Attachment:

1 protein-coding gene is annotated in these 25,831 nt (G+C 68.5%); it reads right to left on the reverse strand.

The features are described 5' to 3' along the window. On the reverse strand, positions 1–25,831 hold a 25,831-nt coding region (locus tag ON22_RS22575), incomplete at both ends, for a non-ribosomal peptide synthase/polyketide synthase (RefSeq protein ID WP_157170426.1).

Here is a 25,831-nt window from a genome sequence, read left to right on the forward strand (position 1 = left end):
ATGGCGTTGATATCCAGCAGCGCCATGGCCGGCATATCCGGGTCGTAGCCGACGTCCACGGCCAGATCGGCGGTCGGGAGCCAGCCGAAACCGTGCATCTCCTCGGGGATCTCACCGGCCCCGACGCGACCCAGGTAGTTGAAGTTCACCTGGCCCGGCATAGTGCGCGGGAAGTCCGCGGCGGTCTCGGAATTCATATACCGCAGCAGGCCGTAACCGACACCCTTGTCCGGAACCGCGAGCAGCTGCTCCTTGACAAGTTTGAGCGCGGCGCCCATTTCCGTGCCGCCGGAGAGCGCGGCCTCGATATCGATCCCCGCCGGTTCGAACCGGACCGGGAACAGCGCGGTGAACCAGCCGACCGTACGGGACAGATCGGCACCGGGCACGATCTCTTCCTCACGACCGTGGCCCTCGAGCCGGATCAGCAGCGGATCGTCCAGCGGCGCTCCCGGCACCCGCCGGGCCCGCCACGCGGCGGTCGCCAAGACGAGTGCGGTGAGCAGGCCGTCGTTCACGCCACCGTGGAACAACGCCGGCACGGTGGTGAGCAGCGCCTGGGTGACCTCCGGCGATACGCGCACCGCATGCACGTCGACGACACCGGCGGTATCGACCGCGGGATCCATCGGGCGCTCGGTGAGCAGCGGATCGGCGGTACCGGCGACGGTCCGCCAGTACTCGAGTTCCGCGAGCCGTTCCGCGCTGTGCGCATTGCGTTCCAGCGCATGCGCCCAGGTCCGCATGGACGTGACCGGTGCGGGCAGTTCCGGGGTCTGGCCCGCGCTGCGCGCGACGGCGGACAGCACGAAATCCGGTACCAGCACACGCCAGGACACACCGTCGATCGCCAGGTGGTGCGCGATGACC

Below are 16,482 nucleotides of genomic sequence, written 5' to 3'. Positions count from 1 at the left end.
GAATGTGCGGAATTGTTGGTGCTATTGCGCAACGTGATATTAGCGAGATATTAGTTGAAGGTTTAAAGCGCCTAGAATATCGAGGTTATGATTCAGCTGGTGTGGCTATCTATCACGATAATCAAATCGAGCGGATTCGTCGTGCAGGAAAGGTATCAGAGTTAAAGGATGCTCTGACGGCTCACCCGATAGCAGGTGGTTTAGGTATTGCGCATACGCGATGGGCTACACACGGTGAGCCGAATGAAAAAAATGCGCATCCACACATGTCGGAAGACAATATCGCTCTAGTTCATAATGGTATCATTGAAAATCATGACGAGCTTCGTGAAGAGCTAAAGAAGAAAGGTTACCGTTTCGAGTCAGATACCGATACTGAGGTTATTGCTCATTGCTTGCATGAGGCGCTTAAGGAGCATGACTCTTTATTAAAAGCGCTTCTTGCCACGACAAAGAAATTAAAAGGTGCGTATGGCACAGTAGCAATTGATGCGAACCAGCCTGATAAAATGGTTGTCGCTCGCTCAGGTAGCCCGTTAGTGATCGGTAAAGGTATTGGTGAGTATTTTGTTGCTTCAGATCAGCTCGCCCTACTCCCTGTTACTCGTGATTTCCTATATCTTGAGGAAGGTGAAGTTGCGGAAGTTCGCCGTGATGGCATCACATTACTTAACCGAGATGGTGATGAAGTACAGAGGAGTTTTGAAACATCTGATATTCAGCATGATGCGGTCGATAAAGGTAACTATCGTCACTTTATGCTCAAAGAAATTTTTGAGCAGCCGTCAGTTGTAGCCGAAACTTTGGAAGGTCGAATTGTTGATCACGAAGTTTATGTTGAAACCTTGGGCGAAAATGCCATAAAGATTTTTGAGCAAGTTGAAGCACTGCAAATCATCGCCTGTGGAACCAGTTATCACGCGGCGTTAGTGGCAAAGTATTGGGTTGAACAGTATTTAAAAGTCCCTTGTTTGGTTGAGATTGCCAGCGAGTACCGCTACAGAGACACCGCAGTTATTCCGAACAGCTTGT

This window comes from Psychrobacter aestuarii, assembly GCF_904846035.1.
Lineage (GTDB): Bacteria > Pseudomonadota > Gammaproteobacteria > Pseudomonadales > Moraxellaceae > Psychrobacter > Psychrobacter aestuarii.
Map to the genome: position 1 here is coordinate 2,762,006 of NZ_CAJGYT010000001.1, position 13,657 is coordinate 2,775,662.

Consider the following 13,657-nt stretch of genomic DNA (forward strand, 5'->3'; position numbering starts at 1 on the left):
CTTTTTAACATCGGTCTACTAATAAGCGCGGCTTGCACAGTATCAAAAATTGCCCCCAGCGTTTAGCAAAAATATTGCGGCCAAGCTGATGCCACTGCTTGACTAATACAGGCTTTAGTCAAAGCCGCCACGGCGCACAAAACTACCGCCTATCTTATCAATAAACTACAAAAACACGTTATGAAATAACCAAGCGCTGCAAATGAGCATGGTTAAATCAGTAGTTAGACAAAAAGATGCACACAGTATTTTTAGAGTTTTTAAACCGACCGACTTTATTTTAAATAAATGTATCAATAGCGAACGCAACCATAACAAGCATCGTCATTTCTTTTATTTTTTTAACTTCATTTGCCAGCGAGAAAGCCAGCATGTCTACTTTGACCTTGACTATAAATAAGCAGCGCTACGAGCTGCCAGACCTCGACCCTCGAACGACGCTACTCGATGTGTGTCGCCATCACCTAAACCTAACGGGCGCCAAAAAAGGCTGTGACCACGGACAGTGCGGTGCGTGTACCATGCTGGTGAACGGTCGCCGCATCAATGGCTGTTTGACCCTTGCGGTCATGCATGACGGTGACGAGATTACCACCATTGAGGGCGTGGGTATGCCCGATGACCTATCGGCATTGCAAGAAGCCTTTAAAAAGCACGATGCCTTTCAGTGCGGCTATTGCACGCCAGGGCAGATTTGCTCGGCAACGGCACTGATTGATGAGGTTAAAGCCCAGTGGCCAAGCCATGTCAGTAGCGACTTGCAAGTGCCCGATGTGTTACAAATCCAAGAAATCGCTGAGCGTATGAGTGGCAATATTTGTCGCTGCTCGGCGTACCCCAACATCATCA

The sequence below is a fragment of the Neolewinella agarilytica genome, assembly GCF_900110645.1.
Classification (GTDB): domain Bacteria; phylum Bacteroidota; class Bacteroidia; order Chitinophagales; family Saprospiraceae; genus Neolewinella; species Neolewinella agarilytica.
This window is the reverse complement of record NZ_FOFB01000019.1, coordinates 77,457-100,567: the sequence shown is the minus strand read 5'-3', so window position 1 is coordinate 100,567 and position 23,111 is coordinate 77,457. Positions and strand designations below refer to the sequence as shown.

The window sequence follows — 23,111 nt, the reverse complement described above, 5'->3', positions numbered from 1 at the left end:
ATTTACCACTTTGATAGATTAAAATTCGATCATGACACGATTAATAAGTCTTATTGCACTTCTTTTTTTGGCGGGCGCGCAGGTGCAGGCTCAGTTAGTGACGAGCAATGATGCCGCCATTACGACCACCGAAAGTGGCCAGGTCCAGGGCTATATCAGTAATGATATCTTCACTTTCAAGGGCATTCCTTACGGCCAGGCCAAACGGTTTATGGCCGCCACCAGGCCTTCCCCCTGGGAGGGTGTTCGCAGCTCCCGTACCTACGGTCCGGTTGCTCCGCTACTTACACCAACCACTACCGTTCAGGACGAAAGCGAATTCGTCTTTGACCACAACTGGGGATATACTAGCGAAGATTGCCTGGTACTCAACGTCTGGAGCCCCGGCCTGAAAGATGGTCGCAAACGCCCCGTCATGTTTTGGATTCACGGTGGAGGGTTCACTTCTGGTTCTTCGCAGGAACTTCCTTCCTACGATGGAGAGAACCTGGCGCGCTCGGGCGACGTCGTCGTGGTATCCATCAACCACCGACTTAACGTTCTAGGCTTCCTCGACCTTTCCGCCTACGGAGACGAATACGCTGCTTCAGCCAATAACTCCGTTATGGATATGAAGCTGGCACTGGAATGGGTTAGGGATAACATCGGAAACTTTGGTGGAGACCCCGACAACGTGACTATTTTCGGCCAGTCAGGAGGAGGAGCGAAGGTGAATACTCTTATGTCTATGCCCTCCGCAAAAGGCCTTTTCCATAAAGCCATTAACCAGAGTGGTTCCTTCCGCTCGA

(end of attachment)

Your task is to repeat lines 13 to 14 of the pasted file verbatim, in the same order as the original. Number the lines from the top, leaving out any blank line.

Classification (GTDB): domain Bacteria; phylum Bacteroidota; class Bacteroidia; order Chitinophagales; family Saprospiraceae; genus Neolewinella; species Neolewinella agarilytica.
This window is the reverse complement of record NZ_FOFB01000019.1, coordinates 77,457-100,567: the sequence shown is the minus strand read 5'-3', so window position 1 is coordinate 100,567 and position 23,111 is coordinate 77,457. Positions and strand designations below refer to the sequence as shown.